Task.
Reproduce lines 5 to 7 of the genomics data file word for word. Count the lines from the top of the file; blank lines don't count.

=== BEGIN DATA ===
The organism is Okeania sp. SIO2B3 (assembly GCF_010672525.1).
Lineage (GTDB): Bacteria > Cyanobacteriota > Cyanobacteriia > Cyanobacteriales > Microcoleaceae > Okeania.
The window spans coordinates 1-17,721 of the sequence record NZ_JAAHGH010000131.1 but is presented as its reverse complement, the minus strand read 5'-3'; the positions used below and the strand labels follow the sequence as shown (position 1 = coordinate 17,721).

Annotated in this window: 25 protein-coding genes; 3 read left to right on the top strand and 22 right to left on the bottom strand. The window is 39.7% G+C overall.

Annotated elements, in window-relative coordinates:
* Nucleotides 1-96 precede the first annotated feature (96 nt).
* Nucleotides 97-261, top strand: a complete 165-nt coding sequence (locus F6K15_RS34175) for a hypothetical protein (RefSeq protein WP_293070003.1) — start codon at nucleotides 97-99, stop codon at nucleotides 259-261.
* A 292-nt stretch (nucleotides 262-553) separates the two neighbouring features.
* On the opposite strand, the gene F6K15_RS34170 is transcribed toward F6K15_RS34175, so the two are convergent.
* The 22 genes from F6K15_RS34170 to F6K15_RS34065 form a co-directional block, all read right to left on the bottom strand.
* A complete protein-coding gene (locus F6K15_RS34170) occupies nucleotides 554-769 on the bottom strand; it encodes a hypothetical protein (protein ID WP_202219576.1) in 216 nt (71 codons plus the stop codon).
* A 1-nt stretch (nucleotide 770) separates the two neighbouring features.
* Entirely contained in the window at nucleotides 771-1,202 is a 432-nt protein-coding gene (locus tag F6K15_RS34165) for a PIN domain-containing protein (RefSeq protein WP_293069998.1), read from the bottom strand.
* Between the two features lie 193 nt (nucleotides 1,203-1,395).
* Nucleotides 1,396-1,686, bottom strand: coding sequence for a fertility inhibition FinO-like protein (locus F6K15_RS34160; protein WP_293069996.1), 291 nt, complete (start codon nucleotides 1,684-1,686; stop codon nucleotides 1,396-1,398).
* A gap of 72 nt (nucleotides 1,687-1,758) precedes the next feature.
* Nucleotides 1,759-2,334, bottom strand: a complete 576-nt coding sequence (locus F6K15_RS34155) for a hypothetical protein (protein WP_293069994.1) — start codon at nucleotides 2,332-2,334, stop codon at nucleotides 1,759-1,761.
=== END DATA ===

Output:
Annotated elements, in window-relative coordinates:
* Nucleotides 1-96 precede the first annotated feature (96 nt).
* Nucleotides 97-261, top strand: a complete 165-nt coding sequence (locus F6K15_RS34175) for a hypothetical protein (RefSeq protein WP_293070003.1) — start codon at nucleotides 97-99, stop codon at nucleotides 259-261.